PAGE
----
The sidewalks and street between Heartland Cancer Center and St. Catherine Hospital were bustling with activity early Saturday morning for the 10th annual Leave a Legacy 10K/5K Run.
The chilly weather didn’t keep the nearly 700 runners and walkers, including children, from embarking on a 10K or 5K journey through Garden City.
Chris Pettz, 53, of Deerfield, was one of 30 people wearing orange T-shirts with a cowboy on the back declaring they were on team Ron P’s Wranglers.
“My dad’s battling cancer,” Pettz said of his father, Ron Pettz. “My daughter suggested this. The whole family tries to get together to support my dad.”
Pettz’s daughter, Jennifer Sperry, 24, of Deerfield, saw the event on Facebook and thought her grandfather would like to see the whole family get together.
“Our family is pretty active,” she said. “It’s just a good way to get everybody together.”
More than 100 signs covered the lawn in front of St. Catherine, declaring a name of a person that people were participating in honor or in memory of.
Maria Quintanar, 27, of Garden City, joined team Sarah in memory of her grandfather, Ramon Gomez, 67, of Mexico, who died this year after his battle with cancer.
“The fact that some people can survive is big,” she said. “I will remember running with an amazing team.”
Thirty-seven people formed Team Sarah in honor of Sarah Jameson, 29, of Garden City, who was diagnosed with cancer in June 2016. Jameson said she really appreciated the support and gifts the Leave a Legacy Foundation provided her throughout the year.
“When I became a patient last year, they were the first people to reach out to me,” she said. “I think it’s important to give back and help everybody who’s fighting.”
Paige Kraus, 42, of Garden City, is one of 12 founding members who started the event 10 years ago in memory of their friend, Laura Kleysteuber, who died of brain cancer at the age of 30.
“I think Laura was an amazing Christian woman who always gave back to others and lived an inspiring life,” Kraus said. “Therefore, she encouraged us to give back.”
“It’s amazing how it’s caught on,” she added. “The number of participants has increased from 300 in the early years to last year we were at 700.”
The foundation has raised more than $165,000 during the past 10 years. Part of the money was used to purchase a new digital mammography machine for St. Catherine. In recent years, the foundation has been able to give the hospital $30,000 annually to cover the membership costs to belong to the Midwest Cancer Alliance, which allows clinical trials to be performed in Garden City.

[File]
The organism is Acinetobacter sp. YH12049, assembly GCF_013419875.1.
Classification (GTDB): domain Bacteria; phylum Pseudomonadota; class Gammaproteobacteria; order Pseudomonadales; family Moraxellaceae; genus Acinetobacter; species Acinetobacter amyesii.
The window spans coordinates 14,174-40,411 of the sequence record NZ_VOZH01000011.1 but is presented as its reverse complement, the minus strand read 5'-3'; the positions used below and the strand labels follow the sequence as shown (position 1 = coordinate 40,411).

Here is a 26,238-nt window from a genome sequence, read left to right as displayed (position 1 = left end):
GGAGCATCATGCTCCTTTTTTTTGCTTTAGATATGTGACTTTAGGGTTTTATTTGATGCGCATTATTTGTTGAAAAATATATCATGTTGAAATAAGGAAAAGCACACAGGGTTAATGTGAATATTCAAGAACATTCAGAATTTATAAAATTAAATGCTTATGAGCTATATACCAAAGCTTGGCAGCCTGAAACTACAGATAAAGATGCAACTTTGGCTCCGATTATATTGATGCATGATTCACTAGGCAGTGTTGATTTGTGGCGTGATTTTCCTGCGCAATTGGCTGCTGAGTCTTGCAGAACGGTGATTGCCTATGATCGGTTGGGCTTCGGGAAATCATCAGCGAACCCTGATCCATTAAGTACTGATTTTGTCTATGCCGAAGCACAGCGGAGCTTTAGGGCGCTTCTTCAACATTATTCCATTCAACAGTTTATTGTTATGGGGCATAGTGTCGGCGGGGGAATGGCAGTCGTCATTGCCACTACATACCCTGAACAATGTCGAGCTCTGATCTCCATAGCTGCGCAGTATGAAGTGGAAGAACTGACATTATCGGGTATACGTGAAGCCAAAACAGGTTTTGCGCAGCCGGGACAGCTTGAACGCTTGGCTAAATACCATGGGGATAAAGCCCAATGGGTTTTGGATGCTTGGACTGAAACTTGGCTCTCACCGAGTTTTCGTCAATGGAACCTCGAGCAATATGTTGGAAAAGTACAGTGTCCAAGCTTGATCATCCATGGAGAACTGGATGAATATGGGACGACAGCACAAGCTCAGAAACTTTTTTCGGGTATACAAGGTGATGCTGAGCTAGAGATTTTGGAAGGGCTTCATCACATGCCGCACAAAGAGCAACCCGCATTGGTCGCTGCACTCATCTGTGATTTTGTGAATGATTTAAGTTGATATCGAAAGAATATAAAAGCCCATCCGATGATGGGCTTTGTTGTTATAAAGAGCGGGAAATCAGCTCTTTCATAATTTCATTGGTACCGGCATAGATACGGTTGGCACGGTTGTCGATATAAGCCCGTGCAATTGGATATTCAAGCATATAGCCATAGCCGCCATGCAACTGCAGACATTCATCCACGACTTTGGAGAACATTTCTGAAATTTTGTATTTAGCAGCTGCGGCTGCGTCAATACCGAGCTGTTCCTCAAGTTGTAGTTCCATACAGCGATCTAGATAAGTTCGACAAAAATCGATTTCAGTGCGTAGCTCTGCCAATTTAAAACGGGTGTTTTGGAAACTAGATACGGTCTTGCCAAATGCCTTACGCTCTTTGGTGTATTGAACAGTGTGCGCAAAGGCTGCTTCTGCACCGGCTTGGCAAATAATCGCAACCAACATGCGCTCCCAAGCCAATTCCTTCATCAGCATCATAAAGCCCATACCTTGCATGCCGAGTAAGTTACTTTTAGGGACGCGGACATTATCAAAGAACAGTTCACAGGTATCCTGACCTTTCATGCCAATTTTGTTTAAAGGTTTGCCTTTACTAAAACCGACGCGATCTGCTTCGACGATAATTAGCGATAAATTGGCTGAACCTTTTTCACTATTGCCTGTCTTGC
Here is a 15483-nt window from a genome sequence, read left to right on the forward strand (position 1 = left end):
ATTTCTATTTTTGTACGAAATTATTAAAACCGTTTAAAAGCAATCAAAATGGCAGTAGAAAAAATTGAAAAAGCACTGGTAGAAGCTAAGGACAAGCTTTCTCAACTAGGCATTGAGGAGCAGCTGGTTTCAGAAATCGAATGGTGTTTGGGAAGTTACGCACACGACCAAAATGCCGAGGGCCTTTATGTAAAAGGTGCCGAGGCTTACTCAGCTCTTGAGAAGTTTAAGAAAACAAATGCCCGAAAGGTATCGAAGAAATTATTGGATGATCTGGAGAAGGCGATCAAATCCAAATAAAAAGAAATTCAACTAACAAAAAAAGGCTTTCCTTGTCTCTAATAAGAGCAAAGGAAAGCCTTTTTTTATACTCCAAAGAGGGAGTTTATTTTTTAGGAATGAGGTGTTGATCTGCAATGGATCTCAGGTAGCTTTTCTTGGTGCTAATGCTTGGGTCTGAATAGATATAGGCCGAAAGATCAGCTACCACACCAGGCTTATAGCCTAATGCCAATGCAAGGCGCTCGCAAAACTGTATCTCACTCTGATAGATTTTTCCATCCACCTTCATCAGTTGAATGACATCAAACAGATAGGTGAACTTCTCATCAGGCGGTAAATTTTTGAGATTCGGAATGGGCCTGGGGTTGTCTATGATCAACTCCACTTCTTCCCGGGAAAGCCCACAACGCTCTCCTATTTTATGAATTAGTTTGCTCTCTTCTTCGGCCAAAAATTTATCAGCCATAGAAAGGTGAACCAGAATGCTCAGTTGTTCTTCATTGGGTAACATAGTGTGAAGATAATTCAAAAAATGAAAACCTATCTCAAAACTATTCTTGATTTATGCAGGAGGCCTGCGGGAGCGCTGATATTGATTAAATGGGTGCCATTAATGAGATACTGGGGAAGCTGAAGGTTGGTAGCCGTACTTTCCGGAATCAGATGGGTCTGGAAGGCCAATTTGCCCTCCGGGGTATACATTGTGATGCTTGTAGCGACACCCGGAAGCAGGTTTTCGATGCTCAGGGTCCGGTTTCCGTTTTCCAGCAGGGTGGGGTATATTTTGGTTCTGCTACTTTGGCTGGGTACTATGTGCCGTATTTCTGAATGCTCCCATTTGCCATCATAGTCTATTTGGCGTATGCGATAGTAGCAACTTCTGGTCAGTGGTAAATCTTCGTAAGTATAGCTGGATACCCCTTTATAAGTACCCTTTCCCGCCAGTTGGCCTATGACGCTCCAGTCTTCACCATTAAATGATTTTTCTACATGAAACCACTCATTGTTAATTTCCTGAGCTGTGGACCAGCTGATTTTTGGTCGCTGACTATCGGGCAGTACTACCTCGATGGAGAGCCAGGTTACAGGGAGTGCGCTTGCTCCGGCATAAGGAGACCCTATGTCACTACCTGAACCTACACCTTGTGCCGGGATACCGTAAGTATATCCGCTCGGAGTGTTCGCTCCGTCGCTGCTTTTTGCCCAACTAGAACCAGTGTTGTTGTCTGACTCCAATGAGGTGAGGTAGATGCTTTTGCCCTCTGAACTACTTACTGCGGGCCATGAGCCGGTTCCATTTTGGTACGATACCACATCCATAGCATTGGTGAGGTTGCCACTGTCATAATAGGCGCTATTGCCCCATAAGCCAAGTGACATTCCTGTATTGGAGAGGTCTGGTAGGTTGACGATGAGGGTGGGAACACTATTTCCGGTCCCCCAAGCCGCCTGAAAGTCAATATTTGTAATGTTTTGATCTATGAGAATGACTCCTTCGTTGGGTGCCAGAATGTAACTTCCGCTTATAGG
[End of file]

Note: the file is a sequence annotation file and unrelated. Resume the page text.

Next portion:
“We have no employees,” Kraus said. “All the money stays to support cancer in southwest Kansas.”
Once a month, the foundation provides gifts to cancer patients. Kraus said these gifts are called Laura’s Touches and include gift cards for groceries, restaurants and movie tickets.
“That’s one thing we do to reach cancer patients, just to let them know we are thinking and praying for them in their battle,” Kraus said.
This year, the location of the race was moved from Lee Richardson Zoo to Heartland Cancer Center. Kraus said the change of location was so they could use the beautiful facility the cancer center provided, as well as to be able to have the start and finish lines at the same place.
Mandi Deniston, 41, of Holcomb, was diagnosed with breast cancer in 2014. She joined her sisters on Team BRCA to provide awareness for hereditary cancer. The BRCA gene is a mutation that can be passed to a person by a mother or father. It has the potential to cause melanoma, breast, ovarian or pancreatic cancer.
“I knew nothing about it before I was diagnosed,” Deniston said. “I don’t think a lot of people are aware.”
Both of Deniston’s sisters, as well as her father, tested positive for the BRCA gene. Deniston’s sister, Sydnee Sassaman, 26, of Garden City, said the more you know about this type of cancer the better you are.
“When you know you have the gene, you can make smarter decisions for yourself like not to go tanning in a tanning bed,” she said.
Kraus is thankful for all of the participation that the community gives the event.
“We just thank the community who embrace this foundation,” she said. “We are humbled to be able to help people who are battling cancer.”